We were too busy bragging, so we didn’t see death come knocking

According to BBC Thai, there’s a family of three elderly ladies, aged 84, 75, and 70. They contracted COVID-19 and waited too long for the ambulance to arrive. On 22 April, the oldest passed away. On 23 April, the ambulance arrived.

Prachachart reported a man who went on Facebook Live on 20 April to describe his illnesses from COVID-19. He said he tried contacting hospitals, but no one came for him. He tried the government hotline, no one answered. The next day, a relative posted on his Facebook Page that he had passed away.

These are just two of many more tragic stories.

This is not to blame hospitals or health personnel. They are doing the best they can. This is to blame the lack of hospital beds and vaccines caused by Thailand’s lack of planning and preparedness for the third wave of the COVID-19 pandemic. The responsibility lies with the national leaders.

For too long, we rested on our laurels as a country with a low number of infections. The strategy of transfer technology from Astra-Zeneca was good for the long term. But betting on one horse and June vaccination meant we failed to anticipate the third or even the second wave. We were too busy hailing ourselves a success story.

So now, we scramble for vaccines and discuss a further lockdown.

Currently, among the most sought-after vaccines are Pfizer and Moderna. Not everyone knows this, but Pfizer has been operating in Thailand since 1958. That’s 63 years.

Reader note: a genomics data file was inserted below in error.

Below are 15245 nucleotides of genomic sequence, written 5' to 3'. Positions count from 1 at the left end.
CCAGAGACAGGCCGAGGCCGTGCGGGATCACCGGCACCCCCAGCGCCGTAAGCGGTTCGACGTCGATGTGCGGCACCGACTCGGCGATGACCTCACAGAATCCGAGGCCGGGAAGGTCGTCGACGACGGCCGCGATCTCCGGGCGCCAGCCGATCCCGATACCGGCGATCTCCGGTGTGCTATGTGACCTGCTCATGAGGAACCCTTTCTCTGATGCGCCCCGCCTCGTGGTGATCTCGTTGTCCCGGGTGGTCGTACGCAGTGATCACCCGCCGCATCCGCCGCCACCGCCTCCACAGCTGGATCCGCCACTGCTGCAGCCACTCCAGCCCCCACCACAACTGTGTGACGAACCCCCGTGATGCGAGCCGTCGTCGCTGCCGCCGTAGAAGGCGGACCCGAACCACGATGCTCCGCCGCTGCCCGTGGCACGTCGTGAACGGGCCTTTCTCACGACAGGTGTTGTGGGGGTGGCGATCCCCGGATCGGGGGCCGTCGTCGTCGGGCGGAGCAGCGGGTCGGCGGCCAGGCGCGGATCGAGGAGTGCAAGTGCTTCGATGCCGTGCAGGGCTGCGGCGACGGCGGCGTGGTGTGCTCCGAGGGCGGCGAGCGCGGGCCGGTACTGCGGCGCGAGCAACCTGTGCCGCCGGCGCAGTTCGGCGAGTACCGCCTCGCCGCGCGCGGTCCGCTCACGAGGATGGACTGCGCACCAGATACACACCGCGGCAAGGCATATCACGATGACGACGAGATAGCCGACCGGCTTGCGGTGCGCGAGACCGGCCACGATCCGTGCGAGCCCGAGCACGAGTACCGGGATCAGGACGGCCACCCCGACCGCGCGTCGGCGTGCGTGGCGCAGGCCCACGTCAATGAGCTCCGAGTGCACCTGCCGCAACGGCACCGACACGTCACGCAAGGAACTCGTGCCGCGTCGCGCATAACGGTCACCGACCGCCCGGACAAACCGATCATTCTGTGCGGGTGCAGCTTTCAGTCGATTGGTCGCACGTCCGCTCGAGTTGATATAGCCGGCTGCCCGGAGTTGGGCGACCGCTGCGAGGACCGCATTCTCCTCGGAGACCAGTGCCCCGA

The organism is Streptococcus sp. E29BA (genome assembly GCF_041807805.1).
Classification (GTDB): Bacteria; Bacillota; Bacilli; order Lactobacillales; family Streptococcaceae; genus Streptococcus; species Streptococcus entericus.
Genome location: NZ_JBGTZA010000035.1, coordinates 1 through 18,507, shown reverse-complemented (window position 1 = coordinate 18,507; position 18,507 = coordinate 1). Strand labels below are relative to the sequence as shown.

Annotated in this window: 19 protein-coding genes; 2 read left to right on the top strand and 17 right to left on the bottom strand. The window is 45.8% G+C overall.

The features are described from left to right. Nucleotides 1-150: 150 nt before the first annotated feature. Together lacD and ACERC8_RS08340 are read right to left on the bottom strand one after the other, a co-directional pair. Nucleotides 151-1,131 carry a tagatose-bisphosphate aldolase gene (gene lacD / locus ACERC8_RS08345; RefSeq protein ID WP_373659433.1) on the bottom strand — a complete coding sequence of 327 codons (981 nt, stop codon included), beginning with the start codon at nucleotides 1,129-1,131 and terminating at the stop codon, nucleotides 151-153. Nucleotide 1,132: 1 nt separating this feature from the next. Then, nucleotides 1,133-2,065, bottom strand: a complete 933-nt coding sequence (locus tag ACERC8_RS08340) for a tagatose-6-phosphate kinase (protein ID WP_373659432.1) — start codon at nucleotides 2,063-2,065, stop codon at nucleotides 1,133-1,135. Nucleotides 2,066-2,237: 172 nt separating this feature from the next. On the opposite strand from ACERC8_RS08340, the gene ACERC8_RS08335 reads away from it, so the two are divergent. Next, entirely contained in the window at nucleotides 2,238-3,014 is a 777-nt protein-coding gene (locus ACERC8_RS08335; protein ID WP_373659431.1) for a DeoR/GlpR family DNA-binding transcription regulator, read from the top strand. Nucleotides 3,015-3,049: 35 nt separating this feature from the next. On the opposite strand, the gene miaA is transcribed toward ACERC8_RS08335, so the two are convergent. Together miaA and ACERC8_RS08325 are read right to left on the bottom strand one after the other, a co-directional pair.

Inside Thailand is a news talk show hosted by two of Thailand’s leading journalists, Amornrat Mahitthirook and Danai Akemahasawasdi. On the 9 January 2021 episode, the hosts revealed that Pfizer Thailand approached the Health Ministry three times with an offer of 13 million doses at a “special rate.” But the government rejected the offer because the rate was “too expensive,” and Pfizer “didn’t have the Thai FDA approval.”

Three months gap in between, if the government has assisted in getting Pfizer approved and paid the rate, we might have 13 million doses ready to fight the third wave.

As things turn out, we now rush to fast-track and lift FDA red tapes and are willing to pay any price just to get Pfizer for the Thai people. At least that’s what the leaders said they are doing.

Meanwhile, we fold cardboard boxes to make hospital beds. Hotline staffs work with pens and papers, no computers.

Why? Because we thought we were home free, with the road to victory paved by lavenders. Then reality hits. We did not anticipate, plan, or prepare, which is the responsibility of leadership.

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